We all know Keith Buckley. The renowned frontman who marshaled Every Time I Die from the outskirts of Buffalo, NY to the corners of the globe, transforming the band over the course of two decades into an international powerhouse. From the early days of their breakout album Hot Damn! to their unforgettable Halloween performance on Jimmy Kimmel Live, to their forthcoming eighth studio album – Buckley and co. have left their mark on the world of heavy music. And it all started with books.
In fact, Buckley’s career in music stemmed out of his love for words. Ever since he was a teenager he wanted to be an author. Last December he made the leap towards his childhood ambitions, publishing his debut novel Scale, a semi-autobiographical tale that follows the journey of 31-year-old guitarist Ray Goldman. It’s about his struggle to find balance in his dysfunctional life, and most of it was written by Buckley on the road and inspired by his own death and resurrections. “[Ray’s] not reading the signs correctly… He’s too caught up in himself.”
So naturally we were curious. What’s it like going from accomplished singer to budding author? Is there a difference between crafting lyrics and penning prose? What spurred his love for literature?
We sat down with Keith to answer these questions, and get insight into the mind of one of punk rock’s beloved singers.
PS – You can buy his book on Amazon.
We know you’re in a hurry — here’s a complete rundown of the interview:
00:03 – Fingerprints of the Gods is a book that was a game changer for Keith. It was the first book in his early teens that made him realize what we were learning in school wasn’t entirely right. When he read it again a couple years ago, it took on a completely different meaning. (Music can do that too)
01:40 – Keith always wanted to write novels since he was 14. His dad was a big reader, so whenever Keith wanted to do things like play sports, his dad would say read this book. They were tools to improve his thinking, which in turn improved his skills. Favorite authors growing up: Jorge Luis Borges & other Argentinian writers.
02:35 – “I really liked the idea that authors could be really famous and rich, and you had no idea what they looked like.” That’s what music was for Keith too before the internet. He didn’t know what any singers looked like until he saw them in magazines. “Discovering what these people were behind that was a big deal to me.”
03:15 – Keith discovered his love for music through his love for words. The Beatles: everything they put out was like an audiobook to him. “These are scenes out of a novel.”
03:51 – How he transformed his thinking and unraveled what he learned growing up to see the world how it actually is. “There has to be some sort of main event in your life that turns that switch for you.” He was given Hermann Hesse’s book Demian (who is one of his favorite authors) when he was 19 or 20, but didn’t think much of it. Years later after he got into meditation, he learned that the book was a very transcendent story that he couldn’t grasp when he was younger. “It has to be a very personal affair in order for you to have that switch flipped.”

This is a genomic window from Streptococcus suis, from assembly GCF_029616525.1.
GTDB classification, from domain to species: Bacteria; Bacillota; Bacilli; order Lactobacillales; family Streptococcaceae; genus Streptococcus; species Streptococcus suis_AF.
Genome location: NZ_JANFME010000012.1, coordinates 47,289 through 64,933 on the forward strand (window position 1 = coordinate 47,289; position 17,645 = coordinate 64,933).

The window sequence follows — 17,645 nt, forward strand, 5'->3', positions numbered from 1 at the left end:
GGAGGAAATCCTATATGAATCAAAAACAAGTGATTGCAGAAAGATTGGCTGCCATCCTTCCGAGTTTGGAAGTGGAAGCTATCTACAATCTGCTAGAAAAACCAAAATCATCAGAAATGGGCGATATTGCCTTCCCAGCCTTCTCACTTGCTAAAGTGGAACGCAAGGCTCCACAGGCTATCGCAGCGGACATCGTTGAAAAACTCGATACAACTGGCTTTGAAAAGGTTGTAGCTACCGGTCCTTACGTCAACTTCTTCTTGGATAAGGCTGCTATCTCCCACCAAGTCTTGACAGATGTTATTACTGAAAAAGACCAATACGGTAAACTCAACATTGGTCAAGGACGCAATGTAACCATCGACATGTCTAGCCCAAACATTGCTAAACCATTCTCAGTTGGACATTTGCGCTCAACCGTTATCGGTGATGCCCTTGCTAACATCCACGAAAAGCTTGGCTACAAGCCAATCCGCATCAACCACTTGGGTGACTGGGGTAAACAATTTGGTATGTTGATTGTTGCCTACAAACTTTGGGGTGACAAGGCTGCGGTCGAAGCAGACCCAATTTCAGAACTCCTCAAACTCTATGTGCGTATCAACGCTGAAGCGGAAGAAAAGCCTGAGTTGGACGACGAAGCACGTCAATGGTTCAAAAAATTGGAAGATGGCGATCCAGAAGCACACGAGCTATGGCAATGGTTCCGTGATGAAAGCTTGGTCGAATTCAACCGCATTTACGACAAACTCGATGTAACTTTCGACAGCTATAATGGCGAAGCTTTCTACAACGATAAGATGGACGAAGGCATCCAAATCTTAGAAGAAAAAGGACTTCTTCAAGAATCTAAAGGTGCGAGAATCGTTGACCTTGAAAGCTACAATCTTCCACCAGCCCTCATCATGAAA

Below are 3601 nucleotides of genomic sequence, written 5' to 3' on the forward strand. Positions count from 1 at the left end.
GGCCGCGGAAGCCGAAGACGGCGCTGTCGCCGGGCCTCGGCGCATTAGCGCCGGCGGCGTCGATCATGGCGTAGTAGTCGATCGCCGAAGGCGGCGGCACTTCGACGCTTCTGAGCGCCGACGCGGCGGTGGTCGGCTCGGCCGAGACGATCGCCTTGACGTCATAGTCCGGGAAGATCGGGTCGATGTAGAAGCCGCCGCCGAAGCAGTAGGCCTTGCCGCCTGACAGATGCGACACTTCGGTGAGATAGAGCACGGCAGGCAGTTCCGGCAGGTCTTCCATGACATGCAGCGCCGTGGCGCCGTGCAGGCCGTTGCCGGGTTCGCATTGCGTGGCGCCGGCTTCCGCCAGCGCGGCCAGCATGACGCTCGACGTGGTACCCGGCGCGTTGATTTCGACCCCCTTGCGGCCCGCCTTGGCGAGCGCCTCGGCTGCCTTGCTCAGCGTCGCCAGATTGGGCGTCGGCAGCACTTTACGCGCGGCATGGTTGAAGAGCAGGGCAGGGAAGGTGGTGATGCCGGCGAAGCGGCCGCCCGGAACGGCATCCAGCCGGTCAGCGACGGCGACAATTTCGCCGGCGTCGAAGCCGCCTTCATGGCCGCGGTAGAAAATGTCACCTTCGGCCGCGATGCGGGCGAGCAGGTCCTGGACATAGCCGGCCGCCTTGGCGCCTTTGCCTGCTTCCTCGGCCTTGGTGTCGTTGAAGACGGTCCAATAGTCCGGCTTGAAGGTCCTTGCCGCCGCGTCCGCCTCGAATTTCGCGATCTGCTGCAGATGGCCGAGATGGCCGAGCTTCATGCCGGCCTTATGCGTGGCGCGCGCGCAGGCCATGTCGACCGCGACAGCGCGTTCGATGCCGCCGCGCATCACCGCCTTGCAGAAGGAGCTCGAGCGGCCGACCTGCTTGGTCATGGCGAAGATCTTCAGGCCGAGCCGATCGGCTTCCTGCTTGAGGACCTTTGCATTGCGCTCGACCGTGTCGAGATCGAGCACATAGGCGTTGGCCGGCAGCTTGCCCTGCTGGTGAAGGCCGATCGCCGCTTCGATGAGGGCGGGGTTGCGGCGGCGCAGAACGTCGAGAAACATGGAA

05:27 – History is all subjective and how you choose to interpret the past. I mention that Keith check out Paul Graham’s essays.
06:55 – Being on the road all the time led him to practice meditation in 2008. “There’s only so much that drinking can do for you.” He’s the kind of person that does all or nothing, so he dove head first into it by taking courses, reading literature, and even tracked down a certified meditation teacher. It was a new birth.
08:21 – At first he thought meditation was some hippie bullshit. Then he learned that it’s basically designed that way to keep people out who aren’t willing to put in the work. This is a good metaphor for life.
09:40 – He wrote Scale mostly on the road. Meditation helped quiet his mind for him to write the book.
11:02 – Scale is Ray Goldman’s hero’s journey — which is divided into three stages: departure, fulfillment and return (for more about the hero’s journey, see Joseph Campbell and Nietzsche’s “Three Transformations“). Except Ray doesn’t make it to the final stage. He’s too stuck in his head, dealing with fear and getting put off course. Departure and return is a major theme in Keith’s life, always having to leave for tour and return home.
12:08 – Death & resurrections. Keith talks about his daughter and how he stopped drinking entirely.
13:20 – Ray swims against the current of life. His struggle is internal, and it doesn’t have to be that way at all. “He’s not reading the signs correctly… He’s too caught up in himself.” He thinks he’s the only person in the world with the same problems.
14:19 – You’re not a special snowflake, but you’re so much more powerful than you think you are.
15:08 – Keith has been writing lyrics for over 20 years. Does writing a book require a different skill set? With music you have the parameters set for you, with a book not so much. So figuring out the timing was one thing he had to learn to do.
16:00 – The parallels between the publishing industry and music industry are there, but not necessarily in bad ways. “In the literary world, I’m the band that plays before doors.”
17:13 – Dealing with criticism with Every Time I Die is way different than dealing with criticism as an author. “I don’t have my guys there to make noise if I have nothing to say… With a band not all the attention is on you because everyone is important.”
18:38 – One piece of bad advice people gave Keith is to never give up. Sometimes you should give up. The key is to know what specifically to give up on, and when to give up on it. There’s this book by Seth Godin called The Dip that addresses this subject. “Don’t think that quitting is a bad thing ever.”